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Hi tech security { September 24 2002 }

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Military, Private Sector Rush to Adopt High-Tech Security Technology

By David McGuire Staff Writer
Tuesday, September 24, 2002; 12:00 AM

Deep in the Pentagon, an Army officer approaches a gray box affixed at roughly eye-level beside a wooden office door. The officer stares at the box, training his eye on a circular mirror about the size of a half-dollar. "Identification is completed," purrs a computerized female voice as the lock clicks, permitting the officer to pass.

The slick plastic box, a device that scans iris patterns and compares them to a database of iris images taken from personnel who are cleared for entrance, is just one of a widening array of products designed to identify individuals by their unique physical characteristics.

Such technology hardly seems out of place in the heart of America's military industrial complex. But after the Sept. 11, 2001, terrorist attacks, the iris-scanning device and other security technologies that focus on physical characteristics are cropping up more and more in civilian life -- at office complexes, grocery stores, schools and fitness centers across the country.

The science underpinning such devices is "biometrics," a field long mired in controversy, but one that has enjoyed a makeover during the past year.

Unlike access cards, the body parts that biometric devices read cannot be easily lost, sold or traded among conspirators, and unlike security codes, they can't be forgotten. The appeal of such a reliable identifier has grown in the post-Sept. 11 environment, but the use of biometrics for security purposes has raised questions about potential privacy intrusions and whether the technology is sufficiently reliable.

Army Pushes Biometrics
Squatting across the road from a tiny regional airport in rural West Virginia, the U.S. Army's Biometric Fusion Center isn't the gleaming testament to scientific advancement one might expect. The building -- a smallish, low-slung structure of textured concrete and faded brown siding -- offers few clues that it's the setting for leading-edge research into advanced biometrics technologies.

Past the outer door, however, the center starts to hint at its purpose. Barring entry to the main floor is an iris scanner identical to ones recently installed in the Pentagon.

Director Paul Howe said the iris scanner, one of several biometric devices in use throughout the building, serves two purposes: securing the facility, and giving staffers an opportunity to experience daily life with the device before recommending it for use throughout the military.

A device that is effective but annoying isn't an ideal solution, Howe said. "Part of it is saying, 'If I had to use it, would I really like it?'"

The Bridgeport, W.Va., center was founded in 2000 by the Army's then-fledgling Biometric Management Office (BMO), which is charged with spurring the deployment of biometric security devices throughout the military. The center has since become the testing ground for all commercial biometric products considered for use by the U.S. armed forces.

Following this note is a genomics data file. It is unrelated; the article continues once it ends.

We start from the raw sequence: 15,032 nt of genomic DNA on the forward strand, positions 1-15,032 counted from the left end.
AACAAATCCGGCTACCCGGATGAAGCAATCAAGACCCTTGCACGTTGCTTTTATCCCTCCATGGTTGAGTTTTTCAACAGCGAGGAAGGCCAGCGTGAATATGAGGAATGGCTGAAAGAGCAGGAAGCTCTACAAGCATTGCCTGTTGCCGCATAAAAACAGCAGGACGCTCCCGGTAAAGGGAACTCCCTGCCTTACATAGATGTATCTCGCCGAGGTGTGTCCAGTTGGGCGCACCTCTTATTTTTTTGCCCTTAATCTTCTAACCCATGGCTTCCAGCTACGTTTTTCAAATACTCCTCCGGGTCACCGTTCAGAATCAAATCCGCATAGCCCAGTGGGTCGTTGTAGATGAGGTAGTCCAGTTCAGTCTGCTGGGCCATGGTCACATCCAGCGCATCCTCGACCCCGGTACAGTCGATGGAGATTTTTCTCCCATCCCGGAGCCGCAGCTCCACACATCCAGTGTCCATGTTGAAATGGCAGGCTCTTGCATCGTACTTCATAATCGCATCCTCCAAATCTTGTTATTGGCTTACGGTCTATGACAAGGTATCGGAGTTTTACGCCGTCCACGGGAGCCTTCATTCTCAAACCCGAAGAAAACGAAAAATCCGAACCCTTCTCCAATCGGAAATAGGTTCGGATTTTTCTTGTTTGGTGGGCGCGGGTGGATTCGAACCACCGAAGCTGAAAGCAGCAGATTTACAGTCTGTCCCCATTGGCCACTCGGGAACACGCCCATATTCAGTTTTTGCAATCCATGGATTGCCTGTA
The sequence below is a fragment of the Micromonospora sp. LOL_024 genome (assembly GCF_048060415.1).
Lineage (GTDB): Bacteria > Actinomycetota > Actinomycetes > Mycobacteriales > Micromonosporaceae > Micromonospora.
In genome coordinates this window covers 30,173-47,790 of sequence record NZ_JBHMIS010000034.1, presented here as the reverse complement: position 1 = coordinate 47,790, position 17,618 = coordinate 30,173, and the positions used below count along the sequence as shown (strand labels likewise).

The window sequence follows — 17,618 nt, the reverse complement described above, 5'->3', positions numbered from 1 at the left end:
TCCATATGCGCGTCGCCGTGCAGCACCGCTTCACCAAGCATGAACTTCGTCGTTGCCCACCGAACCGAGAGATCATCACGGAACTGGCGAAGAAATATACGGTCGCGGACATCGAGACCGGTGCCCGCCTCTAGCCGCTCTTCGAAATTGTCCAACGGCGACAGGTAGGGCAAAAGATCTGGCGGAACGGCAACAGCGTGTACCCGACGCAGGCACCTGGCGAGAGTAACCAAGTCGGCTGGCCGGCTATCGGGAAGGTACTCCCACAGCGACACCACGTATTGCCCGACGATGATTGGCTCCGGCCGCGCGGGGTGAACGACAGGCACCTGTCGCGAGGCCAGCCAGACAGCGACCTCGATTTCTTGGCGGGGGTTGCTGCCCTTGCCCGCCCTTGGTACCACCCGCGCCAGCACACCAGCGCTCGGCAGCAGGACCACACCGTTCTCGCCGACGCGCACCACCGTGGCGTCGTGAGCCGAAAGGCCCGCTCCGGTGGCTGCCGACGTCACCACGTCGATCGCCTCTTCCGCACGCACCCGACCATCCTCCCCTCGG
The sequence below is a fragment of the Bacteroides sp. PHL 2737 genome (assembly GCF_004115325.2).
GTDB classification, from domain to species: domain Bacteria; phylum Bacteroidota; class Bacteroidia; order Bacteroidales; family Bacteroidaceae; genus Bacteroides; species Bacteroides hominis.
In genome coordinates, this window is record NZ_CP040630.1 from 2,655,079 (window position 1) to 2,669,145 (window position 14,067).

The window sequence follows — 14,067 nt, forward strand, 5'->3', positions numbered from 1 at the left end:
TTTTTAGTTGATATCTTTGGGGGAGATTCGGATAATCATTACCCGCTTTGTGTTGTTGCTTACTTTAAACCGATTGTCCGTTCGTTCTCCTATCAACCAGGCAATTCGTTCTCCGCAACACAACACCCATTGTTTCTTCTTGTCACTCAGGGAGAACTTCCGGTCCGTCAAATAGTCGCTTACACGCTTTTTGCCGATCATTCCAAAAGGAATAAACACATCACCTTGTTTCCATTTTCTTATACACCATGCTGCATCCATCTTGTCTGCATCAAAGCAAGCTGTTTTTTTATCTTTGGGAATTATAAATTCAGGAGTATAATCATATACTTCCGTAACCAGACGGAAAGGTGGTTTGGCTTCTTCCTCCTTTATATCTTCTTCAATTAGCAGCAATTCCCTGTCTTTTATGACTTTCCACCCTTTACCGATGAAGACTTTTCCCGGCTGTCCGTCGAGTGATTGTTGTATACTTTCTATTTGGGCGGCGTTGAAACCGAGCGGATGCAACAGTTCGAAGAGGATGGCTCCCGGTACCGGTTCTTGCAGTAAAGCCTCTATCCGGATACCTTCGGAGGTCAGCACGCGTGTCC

Howe said Bridgeport was a logical choice to serve as home to the Biometric Fusion Center. In 2000, West Virginia University boasted one of the nation's few academic biometrics programs, and the nearby town of Clarksburg is home to the FBI's massive fingerprint database.

Center officials signed the lease on the dowdy two-story property in August 2000, and eventually engaged a staff of more than 30 contractors, working under the management of Howe, a civilian employee of the Defense Department.

Since its launch, the center has reviewed about 50 devices, clearing about a dozen for use in military applications, Howe said. "This is kind of a new industry. What we like to focus on are those very mature products that might be useful right away."

On the top floor, a small laboratory is strewn with tens of thousands of dollars worth of commercial biometric devices. Tiny fingerprint identification cards that can be plugged into laptops share limited desk space with chunky hand scanners and slick iris cameras. Devices deemed not ready for prime time rest forgotten beside those already cleared for use in military installations and those still facing a battery of tests.

Some super-secure military facilities use custom-made biometric devices not available to the public (or, for that matter, to the staff of the Biometric Fusion Center), but many mid-level secure military facilities rely on commercially available biometrics to provide an "added layer of security," Howe said.

One of the most recent installations was the Pentagon Officers Athletic Club, where the management office has placed iris scanners at the entrance to the popular gym.

Managers there say that, beyond creating a simplified mechanism to allow entrance to the athletic club, the placement of the biometric device in such a central location will help familiarize military personnel with technology that is likely to become far more prevalent in their lives in the coming years. Fitness-conscious military personnel of all ranks and security-clearance levels pass through the athletic center, BMO Senior Analyst Margo English said.

Placing biometric devices in such high-traffic places will ultimately acclimate not just military personnel, but the general public to the devices, allowing most people to get comfortable with biometrics, Howe predicted. "You're always going to have some people who find it awkward, just as my mother finds it awkward to remember a password," Howe said.

Biometric devices perform one of two basic functions: verifying a person's identity ("authentication") and picking subjects/suspects out of a crowd ("identification").

Authentication devices -- including finger, iris and hand scanners -- are used to confirm the identities of people who have clearance to enter secure areas, log onto sensitive computers, or perform any other sort of restricted function. By contrast, identification technologies like face scanners take a more scattershot approach, picking subjects out of crowds by spotting their unique physical characteristics. Although a less commonly known application, face scanners can also be used for more traditional authentication purposes.